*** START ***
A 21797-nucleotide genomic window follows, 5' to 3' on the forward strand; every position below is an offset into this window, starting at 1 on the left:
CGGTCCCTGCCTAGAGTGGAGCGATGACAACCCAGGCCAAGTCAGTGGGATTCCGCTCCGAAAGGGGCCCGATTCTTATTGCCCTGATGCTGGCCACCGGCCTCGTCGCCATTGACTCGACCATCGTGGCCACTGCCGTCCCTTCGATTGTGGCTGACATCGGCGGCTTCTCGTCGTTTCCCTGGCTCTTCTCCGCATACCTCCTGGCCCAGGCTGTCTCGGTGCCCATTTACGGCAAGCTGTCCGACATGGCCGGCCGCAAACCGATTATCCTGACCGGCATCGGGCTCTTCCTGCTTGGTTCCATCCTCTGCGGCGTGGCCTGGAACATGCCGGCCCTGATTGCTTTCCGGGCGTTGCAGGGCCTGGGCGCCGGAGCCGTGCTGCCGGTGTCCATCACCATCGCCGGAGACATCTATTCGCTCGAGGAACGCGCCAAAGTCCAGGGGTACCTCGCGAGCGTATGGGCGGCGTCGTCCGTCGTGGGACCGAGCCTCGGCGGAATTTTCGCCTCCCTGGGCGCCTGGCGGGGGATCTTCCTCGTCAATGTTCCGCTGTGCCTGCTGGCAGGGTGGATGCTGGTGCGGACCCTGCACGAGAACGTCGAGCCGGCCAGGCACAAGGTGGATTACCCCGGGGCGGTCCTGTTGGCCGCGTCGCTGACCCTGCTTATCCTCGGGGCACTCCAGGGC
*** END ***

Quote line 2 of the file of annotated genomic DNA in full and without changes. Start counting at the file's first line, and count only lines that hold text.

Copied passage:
CGGTCCCTGCCTAGAGTGGAGCGATGACAACCCAGGCCAAGTCAGTGGGATTCCGCTCCGAAAGGGGCCCGATTCTTATTGCCCTGATGCTGGCCACCGGCCTCGTCGCCATTGACTCGACCATCGTGGCCACTGCCGTCCCTTCGATTGTGGCTGACATCGGCGGCTTCTCGTCGTTTCCCTGGCTCTTCTCCGCATACCTCCTGGCCCAGGCTGTCTCGGTGCCCATTTACGGCAAGCTGTCCGACATGGCCGGCCGCAAACCGATTATCCTGACCGGCATCGGGCTCTTCCTGCTTGGTTCCATCCTCTGCGGCGTGGCCTGGAACATGCCGGCCCTGATTGCTTTCCGGGCGTTGCAGGGCCTGGGCGCCGGAGCCGTGCTGCCGGTGTCCATCACCATCGCCGGAGACATCTATTCGCTCGAGGAACGCGCCAAAGTCCAGGGGTACCTCGCGAGCGTATGGGCGGCGTCGTCCGTCGTGGGACCGAGCCTCGGCGGAATTTTCGCCTCCCTGGGCGCCTGGCGGGGGATCTTCCTCGTCAATGTTCCGCTGTGCCTGCTGGCAGGGTGGATGCTGGTGCGGACCCTGCACGAGAACGTCGAGCCGGCCAGGCACAAGGTGGATTACCCCGGGGCGGTCCTGTTGGCCGCGTCGCTGACCCTGCTTATCCTCGGGGCACTCCAGGGC